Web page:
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Generation Chef by Karen Stabiner
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Limited Engagements

LIMITED ENGAGEMENTS a novel    [Purchase Book]

“Engrossing. . . hums with authenticity.” - The New York Times

“Penetrating views. . . of the new generation that is running things in Hollywood these days.” - Publishers Weekly

“Always knowledgeable. . . sharp, funny and rueful.” - Kirkus Reviews

“An auspicious beginning. . . It deserves more than a limited engagement in local bookstores." - Denver Post

Limited Engagements book cover


Night steals over the fabled Malibu Colony. The distant whoosh of traffic from the Pacific Coast Highway lulls the senses; the surf is up on the ocean. Jake Rubens, a 29-year-old studio production chief, lives in the Colony with director Rae Drummond. Right now they’re in bed.

Without being too obtrusive, we look in on the embracing couple and peer into their minds. Surprise! Jake is not concentrating on Rae; rather, he is wondering whether his new four-picture “indie” deal is going to go through with the studio powers in New York. And Rae has more on her mind than the moment: She is getting more paranoid daily, waiting for her proposed movie to go through the labyrinthian machinery of Universal. Rae wants to leave television behind and move up to directing films.

Lest we think for a single frozen frame that only those in the movie industry are prone to madness, glance at Jake’s soon-to-be ex-wife, the redoubtable Marilyn, who in the throes of a preliminary-decree depression, learned how to use a calculator with glittering ferocity. She became, in the space of six breathless months, a crackerjack realtor bent on earning nothing short of $200,000 in commissions her first year. People, for Marilyn are literally properties-she refers to a psychiatrist as “the walnut grove in Bakersfield.”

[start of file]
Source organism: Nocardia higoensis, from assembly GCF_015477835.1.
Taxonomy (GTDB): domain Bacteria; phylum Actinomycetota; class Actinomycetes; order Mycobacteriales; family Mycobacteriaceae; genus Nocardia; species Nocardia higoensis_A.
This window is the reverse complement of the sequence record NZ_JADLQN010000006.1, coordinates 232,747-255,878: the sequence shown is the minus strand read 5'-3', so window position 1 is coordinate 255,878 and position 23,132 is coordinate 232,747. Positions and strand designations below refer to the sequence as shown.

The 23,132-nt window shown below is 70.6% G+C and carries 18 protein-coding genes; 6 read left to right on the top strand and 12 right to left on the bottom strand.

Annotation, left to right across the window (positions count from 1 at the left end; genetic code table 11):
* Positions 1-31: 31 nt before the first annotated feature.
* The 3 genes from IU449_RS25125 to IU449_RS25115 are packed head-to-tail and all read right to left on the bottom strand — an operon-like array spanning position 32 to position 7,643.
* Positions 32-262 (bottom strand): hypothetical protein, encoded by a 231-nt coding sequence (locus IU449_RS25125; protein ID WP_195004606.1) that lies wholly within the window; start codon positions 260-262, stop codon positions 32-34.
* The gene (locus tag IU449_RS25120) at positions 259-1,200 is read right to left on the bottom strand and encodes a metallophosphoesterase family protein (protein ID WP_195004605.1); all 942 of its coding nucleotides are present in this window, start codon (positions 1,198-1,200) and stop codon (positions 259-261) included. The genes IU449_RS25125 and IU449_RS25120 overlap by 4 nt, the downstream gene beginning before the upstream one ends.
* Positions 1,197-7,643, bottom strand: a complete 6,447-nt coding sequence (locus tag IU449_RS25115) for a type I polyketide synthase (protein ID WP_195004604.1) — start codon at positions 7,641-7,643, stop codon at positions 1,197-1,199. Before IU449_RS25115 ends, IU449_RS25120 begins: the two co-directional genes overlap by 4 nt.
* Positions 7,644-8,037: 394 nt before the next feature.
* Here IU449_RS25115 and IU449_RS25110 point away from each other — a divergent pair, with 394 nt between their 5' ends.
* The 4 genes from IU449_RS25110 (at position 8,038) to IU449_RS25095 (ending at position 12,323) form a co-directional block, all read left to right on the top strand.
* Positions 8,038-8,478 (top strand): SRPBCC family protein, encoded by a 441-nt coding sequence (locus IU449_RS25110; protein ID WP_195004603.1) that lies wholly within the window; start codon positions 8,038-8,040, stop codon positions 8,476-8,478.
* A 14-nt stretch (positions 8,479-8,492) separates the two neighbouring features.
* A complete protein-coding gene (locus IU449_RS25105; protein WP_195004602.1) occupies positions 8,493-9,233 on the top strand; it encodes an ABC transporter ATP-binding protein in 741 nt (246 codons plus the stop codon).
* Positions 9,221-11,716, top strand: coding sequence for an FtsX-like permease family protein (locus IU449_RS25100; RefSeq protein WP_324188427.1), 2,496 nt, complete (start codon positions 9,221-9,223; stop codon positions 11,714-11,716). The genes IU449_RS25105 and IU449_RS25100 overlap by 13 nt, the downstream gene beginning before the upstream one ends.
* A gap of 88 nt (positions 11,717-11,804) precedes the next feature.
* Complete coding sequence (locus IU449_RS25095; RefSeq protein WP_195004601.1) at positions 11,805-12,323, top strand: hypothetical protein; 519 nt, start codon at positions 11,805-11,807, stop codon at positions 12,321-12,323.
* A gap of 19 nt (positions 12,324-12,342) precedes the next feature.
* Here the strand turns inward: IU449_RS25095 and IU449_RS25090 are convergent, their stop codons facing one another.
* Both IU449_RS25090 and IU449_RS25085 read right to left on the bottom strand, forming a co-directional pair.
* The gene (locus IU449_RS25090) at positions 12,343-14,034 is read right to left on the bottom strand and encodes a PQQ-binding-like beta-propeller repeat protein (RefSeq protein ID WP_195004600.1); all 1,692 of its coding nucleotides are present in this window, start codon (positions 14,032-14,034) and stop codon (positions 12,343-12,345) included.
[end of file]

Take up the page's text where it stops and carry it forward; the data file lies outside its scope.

In Limited Engagements, Karen Stabiner offers us a wry look at deal making in the movies, in real estate, and in love. From the entertainment lawyer who has never graced the inside of a courtroom to the screenwriter whose new $525 briefcase signals his hopeful return after ten years of retirement, to the dozens of people who “take” meetings rather than attend them -- this is the cast Stabiner has placed on the pages of Limited Engagements with an unwavering but affectionate eye for their absurdities and their humanity.